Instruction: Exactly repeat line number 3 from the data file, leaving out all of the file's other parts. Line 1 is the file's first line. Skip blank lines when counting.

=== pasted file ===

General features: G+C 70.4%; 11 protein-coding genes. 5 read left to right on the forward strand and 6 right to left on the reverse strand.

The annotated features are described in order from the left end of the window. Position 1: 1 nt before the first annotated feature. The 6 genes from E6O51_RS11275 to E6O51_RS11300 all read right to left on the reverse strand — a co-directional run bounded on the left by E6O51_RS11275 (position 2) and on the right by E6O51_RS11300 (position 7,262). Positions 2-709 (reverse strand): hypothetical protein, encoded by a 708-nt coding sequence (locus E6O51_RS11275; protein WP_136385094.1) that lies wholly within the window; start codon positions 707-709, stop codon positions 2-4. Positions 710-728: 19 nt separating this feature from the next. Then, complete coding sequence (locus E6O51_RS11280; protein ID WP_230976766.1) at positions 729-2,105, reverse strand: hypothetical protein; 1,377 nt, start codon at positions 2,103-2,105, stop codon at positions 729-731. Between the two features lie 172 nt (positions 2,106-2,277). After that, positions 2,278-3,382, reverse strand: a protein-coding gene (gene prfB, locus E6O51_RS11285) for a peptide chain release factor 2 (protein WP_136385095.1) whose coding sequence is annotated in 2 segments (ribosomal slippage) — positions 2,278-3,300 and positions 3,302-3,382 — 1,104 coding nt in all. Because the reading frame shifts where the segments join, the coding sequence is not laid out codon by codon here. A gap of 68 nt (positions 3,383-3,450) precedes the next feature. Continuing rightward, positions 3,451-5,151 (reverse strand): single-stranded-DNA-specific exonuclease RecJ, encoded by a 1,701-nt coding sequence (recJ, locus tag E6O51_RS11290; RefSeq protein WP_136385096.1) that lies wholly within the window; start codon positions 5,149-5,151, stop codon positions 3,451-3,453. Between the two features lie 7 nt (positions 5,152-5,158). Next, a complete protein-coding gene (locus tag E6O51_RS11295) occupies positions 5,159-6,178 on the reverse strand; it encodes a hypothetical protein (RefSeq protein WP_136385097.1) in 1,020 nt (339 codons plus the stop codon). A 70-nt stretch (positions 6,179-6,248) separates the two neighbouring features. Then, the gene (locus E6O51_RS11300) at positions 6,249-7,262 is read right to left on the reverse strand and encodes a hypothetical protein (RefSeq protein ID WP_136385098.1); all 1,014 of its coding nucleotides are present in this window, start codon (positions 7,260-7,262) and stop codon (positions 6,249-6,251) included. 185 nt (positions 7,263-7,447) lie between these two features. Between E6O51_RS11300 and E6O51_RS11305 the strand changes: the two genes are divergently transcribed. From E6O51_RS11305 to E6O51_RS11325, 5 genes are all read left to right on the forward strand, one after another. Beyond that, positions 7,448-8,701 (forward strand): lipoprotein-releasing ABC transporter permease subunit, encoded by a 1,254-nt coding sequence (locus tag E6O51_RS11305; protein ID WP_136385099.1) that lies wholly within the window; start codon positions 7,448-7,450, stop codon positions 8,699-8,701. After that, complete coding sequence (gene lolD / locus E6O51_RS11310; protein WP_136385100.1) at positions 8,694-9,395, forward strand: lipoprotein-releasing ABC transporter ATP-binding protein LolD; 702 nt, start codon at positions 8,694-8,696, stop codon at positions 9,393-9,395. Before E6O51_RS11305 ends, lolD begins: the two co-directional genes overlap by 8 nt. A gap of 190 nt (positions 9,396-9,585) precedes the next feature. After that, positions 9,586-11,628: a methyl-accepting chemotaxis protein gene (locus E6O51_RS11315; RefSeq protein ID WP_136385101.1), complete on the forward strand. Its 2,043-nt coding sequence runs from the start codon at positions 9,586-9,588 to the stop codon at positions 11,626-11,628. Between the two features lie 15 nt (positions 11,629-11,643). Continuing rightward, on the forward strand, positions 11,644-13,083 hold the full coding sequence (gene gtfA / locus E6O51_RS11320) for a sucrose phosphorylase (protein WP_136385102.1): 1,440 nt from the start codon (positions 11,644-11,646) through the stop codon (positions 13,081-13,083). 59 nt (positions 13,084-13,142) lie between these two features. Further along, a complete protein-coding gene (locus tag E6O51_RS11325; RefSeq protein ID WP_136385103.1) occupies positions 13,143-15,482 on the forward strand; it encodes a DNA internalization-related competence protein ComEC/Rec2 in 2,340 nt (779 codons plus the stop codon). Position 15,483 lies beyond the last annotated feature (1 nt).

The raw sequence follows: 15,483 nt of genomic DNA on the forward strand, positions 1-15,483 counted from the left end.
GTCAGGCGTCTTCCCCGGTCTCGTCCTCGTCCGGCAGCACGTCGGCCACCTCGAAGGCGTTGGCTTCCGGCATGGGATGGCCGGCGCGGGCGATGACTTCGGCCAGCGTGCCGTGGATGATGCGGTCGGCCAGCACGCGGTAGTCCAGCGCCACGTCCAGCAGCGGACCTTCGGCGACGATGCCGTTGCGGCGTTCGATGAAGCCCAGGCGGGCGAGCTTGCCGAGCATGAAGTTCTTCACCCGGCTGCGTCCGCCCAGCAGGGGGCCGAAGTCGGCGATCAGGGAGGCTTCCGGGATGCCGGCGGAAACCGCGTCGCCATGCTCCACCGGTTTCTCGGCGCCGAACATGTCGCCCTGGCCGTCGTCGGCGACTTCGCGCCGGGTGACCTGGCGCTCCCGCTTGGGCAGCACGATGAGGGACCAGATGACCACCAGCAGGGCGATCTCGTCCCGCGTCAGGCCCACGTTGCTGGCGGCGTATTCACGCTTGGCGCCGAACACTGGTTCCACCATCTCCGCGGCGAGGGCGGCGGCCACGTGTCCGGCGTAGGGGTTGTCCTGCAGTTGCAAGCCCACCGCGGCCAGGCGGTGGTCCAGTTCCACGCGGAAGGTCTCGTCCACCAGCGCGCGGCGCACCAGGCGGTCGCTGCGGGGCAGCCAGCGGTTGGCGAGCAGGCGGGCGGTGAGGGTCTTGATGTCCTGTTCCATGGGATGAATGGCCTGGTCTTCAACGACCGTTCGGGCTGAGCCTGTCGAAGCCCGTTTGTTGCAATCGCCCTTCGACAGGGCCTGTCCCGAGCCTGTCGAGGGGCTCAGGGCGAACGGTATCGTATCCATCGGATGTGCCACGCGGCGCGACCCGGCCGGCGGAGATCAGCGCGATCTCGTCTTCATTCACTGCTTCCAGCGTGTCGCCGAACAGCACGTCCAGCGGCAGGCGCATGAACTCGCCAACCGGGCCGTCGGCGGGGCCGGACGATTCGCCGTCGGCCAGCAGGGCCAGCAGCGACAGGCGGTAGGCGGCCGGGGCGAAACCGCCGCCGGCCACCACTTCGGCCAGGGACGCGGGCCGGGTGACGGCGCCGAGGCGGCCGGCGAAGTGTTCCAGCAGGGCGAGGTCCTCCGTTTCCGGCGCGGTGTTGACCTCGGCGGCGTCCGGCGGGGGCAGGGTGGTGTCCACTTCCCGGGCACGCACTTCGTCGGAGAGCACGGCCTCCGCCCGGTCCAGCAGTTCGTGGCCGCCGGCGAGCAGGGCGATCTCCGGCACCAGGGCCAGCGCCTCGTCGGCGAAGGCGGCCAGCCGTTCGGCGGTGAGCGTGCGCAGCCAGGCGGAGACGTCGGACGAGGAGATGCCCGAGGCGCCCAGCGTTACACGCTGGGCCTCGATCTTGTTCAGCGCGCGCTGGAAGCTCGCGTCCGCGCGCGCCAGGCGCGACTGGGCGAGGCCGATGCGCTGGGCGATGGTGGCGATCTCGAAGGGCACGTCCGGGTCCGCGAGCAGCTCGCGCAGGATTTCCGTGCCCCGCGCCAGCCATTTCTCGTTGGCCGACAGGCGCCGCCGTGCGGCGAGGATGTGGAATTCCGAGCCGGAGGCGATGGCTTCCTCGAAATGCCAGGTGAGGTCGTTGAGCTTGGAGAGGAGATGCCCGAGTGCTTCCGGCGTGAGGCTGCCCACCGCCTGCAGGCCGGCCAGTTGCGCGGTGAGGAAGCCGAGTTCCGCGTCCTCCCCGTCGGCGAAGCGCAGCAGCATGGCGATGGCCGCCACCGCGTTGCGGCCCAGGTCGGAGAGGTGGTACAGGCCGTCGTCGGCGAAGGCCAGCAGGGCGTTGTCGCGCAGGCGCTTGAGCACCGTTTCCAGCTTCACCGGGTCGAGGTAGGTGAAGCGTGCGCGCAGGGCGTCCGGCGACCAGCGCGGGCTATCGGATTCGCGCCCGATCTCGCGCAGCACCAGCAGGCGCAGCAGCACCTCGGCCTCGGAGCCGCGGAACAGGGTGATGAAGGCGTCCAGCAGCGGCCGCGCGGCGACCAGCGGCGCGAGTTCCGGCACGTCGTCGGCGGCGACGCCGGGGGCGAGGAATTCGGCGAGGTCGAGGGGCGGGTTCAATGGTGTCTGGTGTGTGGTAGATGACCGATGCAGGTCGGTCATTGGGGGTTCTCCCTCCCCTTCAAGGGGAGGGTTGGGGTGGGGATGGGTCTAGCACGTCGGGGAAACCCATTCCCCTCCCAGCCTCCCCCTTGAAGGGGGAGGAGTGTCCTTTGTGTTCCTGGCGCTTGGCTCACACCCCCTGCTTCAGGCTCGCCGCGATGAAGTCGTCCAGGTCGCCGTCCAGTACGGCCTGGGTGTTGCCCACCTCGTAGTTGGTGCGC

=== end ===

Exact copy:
The raw sequence follows: 15,483 nt of genomic DNA on the forward strand, positions 1-15,483 counted from the left end.